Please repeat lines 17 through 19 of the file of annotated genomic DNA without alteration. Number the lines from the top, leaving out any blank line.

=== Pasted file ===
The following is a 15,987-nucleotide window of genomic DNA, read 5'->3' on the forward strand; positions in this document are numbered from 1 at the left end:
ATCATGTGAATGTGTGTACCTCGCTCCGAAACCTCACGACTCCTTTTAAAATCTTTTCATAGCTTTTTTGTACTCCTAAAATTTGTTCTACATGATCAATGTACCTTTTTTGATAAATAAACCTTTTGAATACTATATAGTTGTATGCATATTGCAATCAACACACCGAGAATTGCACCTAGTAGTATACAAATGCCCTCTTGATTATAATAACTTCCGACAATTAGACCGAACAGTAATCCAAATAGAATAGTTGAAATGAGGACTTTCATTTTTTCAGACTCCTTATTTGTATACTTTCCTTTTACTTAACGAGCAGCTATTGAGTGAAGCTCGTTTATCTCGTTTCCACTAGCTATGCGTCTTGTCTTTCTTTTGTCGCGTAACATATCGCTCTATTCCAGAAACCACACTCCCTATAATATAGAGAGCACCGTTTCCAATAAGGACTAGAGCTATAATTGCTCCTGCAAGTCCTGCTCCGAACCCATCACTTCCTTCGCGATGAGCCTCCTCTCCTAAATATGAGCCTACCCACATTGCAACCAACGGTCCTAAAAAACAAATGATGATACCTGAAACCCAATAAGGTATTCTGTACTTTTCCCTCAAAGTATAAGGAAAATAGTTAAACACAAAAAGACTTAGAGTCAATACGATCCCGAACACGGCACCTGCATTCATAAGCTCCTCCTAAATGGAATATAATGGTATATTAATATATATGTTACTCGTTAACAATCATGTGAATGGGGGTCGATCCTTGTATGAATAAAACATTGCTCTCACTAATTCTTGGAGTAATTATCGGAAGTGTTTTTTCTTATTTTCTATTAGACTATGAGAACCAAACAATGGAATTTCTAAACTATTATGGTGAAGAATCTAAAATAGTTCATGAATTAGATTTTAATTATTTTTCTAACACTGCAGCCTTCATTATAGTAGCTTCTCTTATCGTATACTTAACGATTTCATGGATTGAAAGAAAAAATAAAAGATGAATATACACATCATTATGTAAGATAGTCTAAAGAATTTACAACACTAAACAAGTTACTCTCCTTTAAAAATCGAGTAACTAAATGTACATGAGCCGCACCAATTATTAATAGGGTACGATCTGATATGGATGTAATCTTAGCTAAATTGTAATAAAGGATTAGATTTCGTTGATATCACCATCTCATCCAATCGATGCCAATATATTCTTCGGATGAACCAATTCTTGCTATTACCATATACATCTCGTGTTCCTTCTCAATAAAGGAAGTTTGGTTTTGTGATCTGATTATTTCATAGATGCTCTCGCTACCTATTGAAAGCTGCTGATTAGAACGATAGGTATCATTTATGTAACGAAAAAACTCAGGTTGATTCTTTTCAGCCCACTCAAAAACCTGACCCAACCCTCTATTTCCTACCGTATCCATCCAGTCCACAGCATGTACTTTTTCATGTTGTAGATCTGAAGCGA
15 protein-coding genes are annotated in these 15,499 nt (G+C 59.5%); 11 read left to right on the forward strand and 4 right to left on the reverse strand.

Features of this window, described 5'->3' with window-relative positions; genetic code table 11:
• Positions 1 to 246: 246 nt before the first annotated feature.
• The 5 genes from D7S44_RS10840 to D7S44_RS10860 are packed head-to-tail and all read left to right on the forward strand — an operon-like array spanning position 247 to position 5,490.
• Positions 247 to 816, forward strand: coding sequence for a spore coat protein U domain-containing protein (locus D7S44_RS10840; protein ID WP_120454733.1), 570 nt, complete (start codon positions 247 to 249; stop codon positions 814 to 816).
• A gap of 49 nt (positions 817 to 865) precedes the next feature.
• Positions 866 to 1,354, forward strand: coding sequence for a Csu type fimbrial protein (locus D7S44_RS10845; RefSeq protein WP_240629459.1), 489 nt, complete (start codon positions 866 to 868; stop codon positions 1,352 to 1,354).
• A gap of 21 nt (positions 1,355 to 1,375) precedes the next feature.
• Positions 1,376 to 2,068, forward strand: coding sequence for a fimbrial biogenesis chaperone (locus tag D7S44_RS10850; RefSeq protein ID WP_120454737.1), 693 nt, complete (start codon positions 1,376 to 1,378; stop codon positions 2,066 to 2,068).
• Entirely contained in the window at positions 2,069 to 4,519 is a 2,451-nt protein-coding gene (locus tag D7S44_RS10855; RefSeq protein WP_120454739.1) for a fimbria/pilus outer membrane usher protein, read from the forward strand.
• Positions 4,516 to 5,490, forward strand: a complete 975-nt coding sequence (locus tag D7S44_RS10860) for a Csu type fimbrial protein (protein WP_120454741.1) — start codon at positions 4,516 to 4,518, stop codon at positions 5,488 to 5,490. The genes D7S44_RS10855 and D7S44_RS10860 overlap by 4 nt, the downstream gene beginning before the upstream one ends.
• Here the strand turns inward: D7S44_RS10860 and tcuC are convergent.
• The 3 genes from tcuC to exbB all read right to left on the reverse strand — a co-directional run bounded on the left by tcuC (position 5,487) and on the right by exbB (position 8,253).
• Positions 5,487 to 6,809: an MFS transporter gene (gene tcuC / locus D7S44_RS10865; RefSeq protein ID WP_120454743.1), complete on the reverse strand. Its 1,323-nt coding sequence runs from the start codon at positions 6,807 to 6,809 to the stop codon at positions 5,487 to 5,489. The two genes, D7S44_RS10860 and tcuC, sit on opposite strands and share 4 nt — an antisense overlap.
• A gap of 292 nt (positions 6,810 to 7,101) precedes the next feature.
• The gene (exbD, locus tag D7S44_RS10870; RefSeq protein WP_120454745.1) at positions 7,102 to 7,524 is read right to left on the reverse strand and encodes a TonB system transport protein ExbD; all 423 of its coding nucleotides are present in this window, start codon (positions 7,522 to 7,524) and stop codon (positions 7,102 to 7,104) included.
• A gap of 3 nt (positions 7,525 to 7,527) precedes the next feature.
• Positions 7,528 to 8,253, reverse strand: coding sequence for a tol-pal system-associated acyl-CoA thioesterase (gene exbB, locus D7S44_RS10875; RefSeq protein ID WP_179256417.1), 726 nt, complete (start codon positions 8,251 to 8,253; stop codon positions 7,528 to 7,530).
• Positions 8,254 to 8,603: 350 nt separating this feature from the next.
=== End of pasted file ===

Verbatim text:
• A gap of 292 nt (positions 6,810 to 7,101) precedes the next feature.
• The gene (exbD, locus tag D7S44_RS10870; RefSeq protein WP_120454745.1) at positions 7,102 to 7,524 is read right to left on the reverse strand and encodes a TonB system transport protein ExbD; all 423 of its coding nucleotides are present in this window, start codon (positions 7,522 to 7,524) and stop codon (positions 7,102 to 7,104) included.
• A gap of 3 nt (positions 7,525 to 7,527) precedes the next feature.